Computer Literacy today announced it has set up in-house intranet bookstores for more than 60 companies; it also said it's expanding its offerings beyond computer-related books to add titles for financial services, science, engineering, and mathematics.
Meanwhile barnesandnoble.com, which lists 8.1 million titles on its Web site, has similar deals with about 45 companies since it launched in July.
"It's not about price," said e-commerce analyst Erina DuBois of Dataquest."It's about getting the best content for their needs and getting it quickly and easily."
Internet commerce analysts have pinpointed sales to businesses as a larger growth opportunity than selling to consumers, and analyst firm Yankee Group expect sales to business to reach $138 billion this year and $541 billion in 2003.
Books and "knowledge products" are major components of corporate spending on routine items, said C.J. Glynn, corporate marketing manager at Ariba Technologies which markets software to automate the procurement of everyday items like office supplies, computers, travel, or books.
The chief advantage for corporations of having either barnesandnoble.com or Computer Literacy set up a book store on their intranet is that book-buying can be integrated into the corporate procurement system. That saves the expense and paperwork of issuing purchase orders, and it charges book purchases to the right department or individual.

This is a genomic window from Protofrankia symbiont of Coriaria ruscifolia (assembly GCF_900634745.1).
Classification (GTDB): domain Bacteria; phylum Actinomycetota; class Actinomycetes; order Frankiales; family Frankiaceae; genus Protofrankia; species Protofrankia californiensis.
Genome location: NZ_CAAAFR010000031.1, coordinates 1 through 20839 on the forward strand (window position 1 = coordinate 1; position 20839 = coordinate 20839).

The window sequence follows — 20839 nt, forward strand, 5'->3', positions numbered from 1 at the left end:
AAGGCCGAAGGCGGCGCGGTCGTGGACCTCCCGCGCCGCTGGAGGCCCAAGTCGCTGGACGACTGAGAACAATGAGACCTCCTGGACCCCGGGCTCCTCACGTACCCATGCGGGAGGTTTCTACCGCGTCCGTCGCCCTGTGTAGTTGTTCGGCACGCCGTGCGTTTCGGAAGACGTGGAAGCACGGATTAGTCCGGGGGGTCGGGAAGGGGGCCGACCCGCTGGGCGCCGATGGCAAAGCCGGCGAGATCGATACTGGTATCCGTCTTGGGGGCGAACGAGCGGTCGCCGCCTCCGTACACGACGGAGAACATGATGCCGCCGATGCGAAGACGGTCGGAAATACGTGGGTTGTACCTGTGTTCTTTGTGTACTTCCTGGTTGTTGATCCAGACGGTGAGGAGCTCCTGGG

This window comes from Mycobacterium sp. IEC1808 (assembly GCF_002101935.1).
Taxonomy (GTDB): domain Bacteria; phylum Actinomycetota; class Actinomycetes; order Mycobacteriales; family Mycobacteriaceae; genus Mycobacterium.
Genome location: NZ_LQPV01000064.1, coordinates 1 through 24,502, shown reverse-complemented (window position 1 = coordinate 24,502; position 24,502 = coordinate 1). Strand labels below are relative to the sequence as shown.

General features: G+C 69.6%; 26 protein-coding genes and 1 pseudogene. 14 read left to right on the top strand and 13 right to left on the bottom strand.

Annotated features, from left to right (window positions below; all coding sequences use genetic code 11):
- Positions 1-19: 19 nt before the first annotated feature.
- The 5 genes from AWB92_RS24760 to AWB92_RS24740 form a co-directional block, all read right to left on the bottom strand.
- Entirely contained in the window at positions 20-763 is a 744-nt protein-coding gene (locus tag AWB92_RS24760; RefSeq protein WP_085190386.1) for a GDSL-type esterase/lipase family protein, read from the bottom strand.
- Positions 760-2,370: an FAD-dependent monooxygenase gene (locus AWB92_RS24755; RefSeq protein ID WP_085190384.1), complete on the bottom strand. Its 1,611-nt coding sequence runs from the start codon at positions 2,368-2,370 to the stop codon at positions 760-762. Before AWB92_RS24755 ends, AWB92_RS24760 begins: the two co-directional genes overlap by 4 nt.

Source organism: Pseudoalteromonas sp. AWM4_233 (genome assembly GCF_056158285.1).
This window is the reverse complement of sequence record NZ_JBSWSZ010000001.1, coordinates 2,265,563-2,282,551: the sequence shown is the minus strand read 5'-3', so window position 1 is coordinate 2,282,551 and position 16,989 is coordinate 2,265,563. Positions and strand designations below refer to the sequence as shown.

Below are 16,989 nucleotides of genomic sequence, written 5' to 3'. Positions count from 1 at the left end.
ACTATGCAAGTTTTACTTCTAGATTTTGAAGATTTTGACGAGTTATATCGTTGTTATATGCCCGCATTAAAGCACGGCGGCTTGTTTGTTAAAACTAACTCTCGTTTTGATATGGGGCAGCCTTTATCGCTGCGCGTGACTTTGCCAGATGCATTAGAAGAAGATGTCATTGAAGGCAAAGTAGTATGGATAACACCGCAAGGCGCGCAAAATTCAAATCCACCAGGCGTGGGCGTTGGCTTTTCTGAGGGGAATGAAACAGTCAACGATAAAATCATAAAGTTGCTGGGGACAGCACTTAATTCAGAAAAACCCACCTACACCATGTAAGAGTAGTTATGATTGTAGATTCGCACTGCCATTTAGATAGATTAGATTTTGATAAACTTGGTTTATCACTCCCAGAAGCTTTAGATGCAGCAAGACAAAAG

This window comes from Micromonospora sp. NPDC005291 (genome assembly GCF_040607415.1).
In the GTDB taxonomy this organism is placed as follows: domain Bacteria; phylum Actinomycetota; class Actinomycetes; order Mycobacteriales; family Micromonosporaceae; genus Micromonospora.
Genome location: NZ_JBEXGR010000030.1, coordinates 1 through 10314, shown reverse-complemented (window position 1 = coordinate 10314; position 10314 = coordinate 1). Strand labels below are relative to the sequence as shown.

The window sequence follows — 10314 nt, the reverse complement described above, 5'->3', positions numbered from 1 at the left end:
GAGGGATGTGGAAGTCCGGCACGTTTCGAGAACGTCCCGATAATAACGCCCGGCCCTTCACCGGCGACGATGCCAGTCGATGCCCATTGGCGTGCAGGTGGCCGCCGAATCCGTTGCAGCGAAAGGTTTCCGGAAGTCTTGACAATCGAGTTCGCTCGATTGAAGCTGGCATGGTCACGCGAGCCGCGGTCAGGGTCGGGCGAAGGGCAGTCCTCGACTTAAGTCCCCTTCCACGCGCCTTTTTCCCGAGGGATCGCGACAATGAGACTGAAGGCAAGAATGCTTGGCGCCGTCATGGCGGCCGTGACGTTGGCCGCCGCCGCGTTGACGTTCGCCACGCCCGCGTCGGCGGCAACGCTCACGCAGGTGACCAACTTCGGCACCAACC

Both barnesandoble.com and Computer Literacy also run more traditional affiliate programs, which allows Web sites to offer books on their sites, then get a commission for any books sold on the bookstore's site. Amazon.com, which invented the concept, said some companies have joined its affiliate program to earn a commission on sales.
Computer Literacy's intranet program lets a company decide which portions of the company's 500,000-plus titles to list on their intranet bookstore. Barnesandnoble.com lets a company highlight specific books on its bookstore page, but buyers can purchase any of the 8.1 million titles it carries.
"Just about every corporate customer tells us they don't want Jewel CDs and The Joy of Sex on their intranets," said Chris MacAskill, Computer Literacy CEO. Some companies give gift certificates to employees who complete training programs, and controlling what books are sold assures that those awards will be used for work purposes.
Computer Literacy also differentiates itself by carrying training CD-ROMs, manuals, and documentation from many computer manufacturers, running a print-on-demand service for customers who want to buy them.
Michael Donahue, who heads barnesandnoble.com's intranet program, said that unlike the 75,000 affiliates in its program, intranet bookstores require active selling.
"If we want to play, we don't think we can play passively," Donahue said. "You have to make a conscious decision to focus on this market."
Computer Literacy has created an editorial department to work with corporations on highlight the books most appropriate for their employees.
Rowe.com offers a similar system to let companies manage subscriptions for magazines, newspapers, journals, and other periodicals online.